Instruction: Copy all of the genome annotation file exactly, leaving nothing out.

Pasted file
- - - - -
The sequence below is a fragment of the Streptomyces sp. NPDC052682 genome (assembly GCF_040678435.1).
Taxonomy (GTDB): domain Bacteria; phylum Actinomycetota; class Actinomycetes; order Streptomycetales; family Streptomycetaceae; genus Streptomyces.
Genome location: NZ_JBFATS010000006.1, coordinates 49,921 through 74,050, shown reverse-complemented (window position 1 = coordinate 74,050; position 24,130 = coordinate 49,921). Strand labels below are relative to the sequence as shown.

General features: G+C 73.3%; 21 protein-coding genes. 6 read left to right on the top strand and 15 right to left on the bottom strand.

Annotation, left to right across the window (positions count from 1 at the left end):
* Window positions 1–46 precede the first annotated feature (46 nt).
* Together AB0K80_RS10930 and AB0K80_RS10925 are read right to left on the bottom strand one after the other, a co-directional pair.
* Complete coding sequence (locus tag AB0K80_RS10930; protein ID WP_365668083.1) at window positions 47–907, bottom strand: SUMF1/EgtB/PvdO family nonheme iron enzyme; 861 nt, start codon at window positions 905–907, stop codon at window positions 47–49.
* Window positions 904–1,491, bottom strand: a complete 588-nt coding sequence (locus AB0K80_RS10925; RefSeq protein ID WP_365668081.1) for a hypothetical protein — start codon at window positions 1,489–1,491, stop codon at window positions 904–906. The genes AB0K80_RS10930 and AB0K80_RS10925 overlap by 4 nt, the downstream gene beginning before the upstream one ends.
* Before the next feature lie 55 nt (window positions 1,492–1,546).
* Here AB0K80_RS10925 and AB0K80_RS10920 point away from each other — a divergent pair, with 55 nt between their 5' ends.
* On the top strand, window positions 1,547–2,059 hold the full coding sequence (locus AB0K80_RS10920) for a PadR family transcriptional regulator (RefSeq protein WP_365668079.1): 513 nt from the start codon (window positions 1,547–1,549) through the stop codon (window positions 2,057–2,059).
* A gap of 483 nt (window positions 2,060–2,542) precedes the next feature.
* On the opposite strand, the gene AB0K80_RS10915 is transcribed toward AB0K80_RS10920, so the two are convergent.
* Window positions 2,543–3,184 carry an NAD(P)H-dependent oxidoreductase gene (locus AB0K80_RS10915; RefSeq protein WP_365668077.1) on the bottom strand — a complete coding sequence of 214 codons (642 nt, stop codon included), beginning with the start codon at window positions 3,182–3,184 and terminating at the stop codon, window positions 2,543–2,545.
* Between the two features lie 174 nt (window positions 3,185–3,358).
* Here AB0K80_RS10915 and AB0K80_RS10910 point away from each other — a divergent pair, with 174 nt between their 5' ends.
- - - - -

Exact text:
The sequence below is a fragment of the Streptomyces sp. NPDC052682 genome (assembly GCF_040678435.1).
Taxonomy (GTDB): domain Bacteria; phylum Actinomycetota; class Actinomycetes; order Streptomycetales; family Streptomycetaceae; genus Streptomyces.
Genome location: NZ_JBFATS010000006.1, coordinates 49,921 through 74,050, shown reverse-complemented (window position 1 = coordinate 74,050; position 24,130 = coordinate 49,921). Strand labels below are relative to the sequence as shown.

General features: G+C 73.3%; 21 protein-coding genes. 6 read left to right on the top strand and 15 right to left on the bottom strand.

Annotation, left to right across the window (positions count from 1 at the left end):
* Window positions 1–46 precede the first annotated feature (46 nt).
* Together AB0K80_RS10930 and AB0K80_RS10925 are read right to left on the bottom strand one after the other, a co-directional pair.
* Complete coding sequence (locus tag AB0K80_RS10930; protein ID WP_365668083.1) at window positions 47–907, bottom strand: SUMF1/EgtB/PvdO family nonheme iron enzyme; 861 nt, start codon at window positions 905–907, stop codon at window positions 47–49.
* Window positions 904–1,491, bottom strand: a complete 588-nt coding sequence (locus AB0K80_RS10925; RefSeq protein ID WP_365668081.1) for a hypothetical protein — start codon at window positions 1,489–1,491, stop codon at window positions 904–906. The genes AB0K80_RS10930 and AB0K80_RS10925 overlap by 4 nt, the downstream gene beginning before the upstream one ends.
* Before the next feature lie 55 nt (window positions 1,492–1,546).
* Here AB0K80_RS10925 and AB0K80_RS10920 point away from each other — a divergent pair, with 55 nt between their 5' ends.
* On the top strand, window positions 1,547–2,059 hold the full coding sequence (locus AB0K80_RS10920) for a PadR family transcriptional regulator (RefSeq protein WP_365668079.1): 513 nt from the start codon (window positions 1,547–1,549) through the stop codon (window positions 2,057–2,059).
* A gap of 483 nt (window positions 2,060–2,542) precedes the next feature.
* On the opposite strand, the gene AB0K80_RS10915 is transcribed toward AB0K80_RS10920, so the two are convergent.
* Window positions 2,543–3,184 carry an NAD(P)H-dependent oxidoreductase gene (locus AB0K80_RS10915; RefSeq protein WP_365668077.1) on the bottom strand — a complete coding sequence of 214 codons (642 nt, stop codon included), beginning with the start codon at window positions 3,182–3,184 and terminating at the stop codon, window positions 2,543–2,545.
* Between the two features lie 174 nt (window positions 3,185–3,358).
* Here AB0K80_RS10915 and AB0K80_RS10910 point away from each other — a divergent pair, with 174 nt between their 5' ends.